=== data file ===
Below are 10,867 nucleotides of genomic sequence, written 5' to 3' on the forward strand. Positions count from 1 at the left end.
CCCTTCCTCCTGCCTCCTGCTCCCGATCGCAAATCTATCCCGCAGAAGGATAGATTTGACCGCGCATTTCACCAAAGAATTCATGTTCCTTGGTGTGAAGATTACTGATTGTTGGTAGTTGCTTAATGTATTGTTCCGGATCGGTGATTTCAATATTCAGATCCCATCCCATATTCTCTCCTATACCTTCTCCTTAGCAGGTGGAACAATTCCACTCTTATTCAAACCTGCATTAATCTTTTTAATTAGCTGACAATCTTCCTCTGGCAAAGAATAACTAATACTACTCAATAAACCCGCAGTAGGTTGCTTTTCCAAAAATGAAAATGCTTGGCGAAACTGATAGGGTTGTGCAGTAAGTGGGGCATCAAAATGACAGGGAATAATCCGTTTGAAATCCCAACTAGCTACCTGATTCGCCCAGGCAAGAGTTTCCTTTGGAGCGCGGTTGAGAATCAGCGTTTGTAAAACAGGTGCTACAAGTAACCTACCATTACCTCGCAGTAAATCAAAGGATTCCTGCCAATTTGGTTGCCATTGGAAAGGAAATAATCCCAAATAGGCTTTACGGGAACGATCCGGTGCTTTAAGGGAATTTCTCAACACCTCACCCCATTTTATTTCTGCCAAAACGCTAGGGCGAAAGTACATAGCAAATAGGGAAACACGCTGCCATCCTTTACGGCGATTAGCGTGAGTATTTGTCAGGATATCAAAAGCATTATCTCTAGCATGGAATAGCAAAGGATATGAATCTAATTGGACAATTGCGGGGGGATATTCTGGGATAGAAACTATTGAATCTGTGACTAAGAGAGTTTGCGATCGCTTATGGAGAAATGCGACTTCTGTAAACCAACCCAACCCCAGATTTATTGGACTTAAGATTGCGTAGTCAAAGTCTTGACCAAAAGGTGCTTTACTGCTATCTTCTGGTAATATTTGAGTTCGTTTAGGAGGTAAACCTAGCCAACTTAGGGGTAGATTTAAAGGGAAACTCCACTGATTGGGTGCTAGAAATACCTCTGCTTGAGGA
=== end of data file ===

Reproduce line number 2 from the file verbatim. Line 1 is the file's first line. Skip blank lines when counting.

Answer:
CCCTTCCTCCTGCCTCCTGCTCCCGATCGCAAATCTATCCCGCAGAAGGATAGATTTGACCGCGCATTTCACCAAAGAATTCATGTTCCTTGGTGTGAAGATTACTGATTGTTGGTAGTTGCTTAATGTATTGTTCCGGATCGGTGATTTCAATATTCAGATCCCATCCCATATTCTCTCCTATACCTTCTCCTTAGCAGGTGGAACAATTCCACTCTTATTCAAACCTGCATTAATCTTTTTAATTAGCTGACAATCTTCCTCTGGCAAAGAATAACTAATACTACTCAATAAACCCGCAGTAGGTTGCTTTTCCAAAAATGAAAATGCTTGGCGAAACTGATAGGGTTGTGCAGTAAGTGGGGCATCAAAATGACAGGGAATAATCCGTTTGAAATCCCAACTAGCTACCTGATTCGCCCAGGCAAGAGTTTCCTTTGGAGCGCGGTTGAGAATCAGCGTTTGTAAAACAGGTGCTACAAGTAACCTACCATTACCTCGCAGTAAATCAAAGGATTCCTGCCAATTTGGTTGCCATTGGAAAGGAAATAATCCCAAATAGGCTTTACGGGAACGATCCGGTGCTTTAAGGGAATTTCTCAACACCTCACCCCATTTTATTTCTGCCAAAACGCTAGGGCGAAAGTACATAGCAAATAGGGAAACACGCTGCCATCCTTTACGGCGATTAGCGTGAGTATTTGTCAGGATATCAAAAGCATTATCTCTAGCATGGAATAGCAAAGGATATGAATCTAATTGGACAATTGCGGGGGGATATTCTGGGATAGAAACTATTGAATCTGTGACTAAGAGAGTTTGCGATCGCTTATGGAGAAATGCGACTTCTGTAAACCAACCCAACCCCAGATTTATTGGACTTAAGATTGCGTAGTCAAAGTCTTGACCAAAAGGTGCTTTACTGCTATCTTCTGGTAATATTTGAGTTCGTTTAGGAGGTAAACCTAGCCAACTTAGGGGTAGATTTAAAGGGAAACTCCACTGATTGGGTGCTAGAAATACCTCTGCTTGAGGA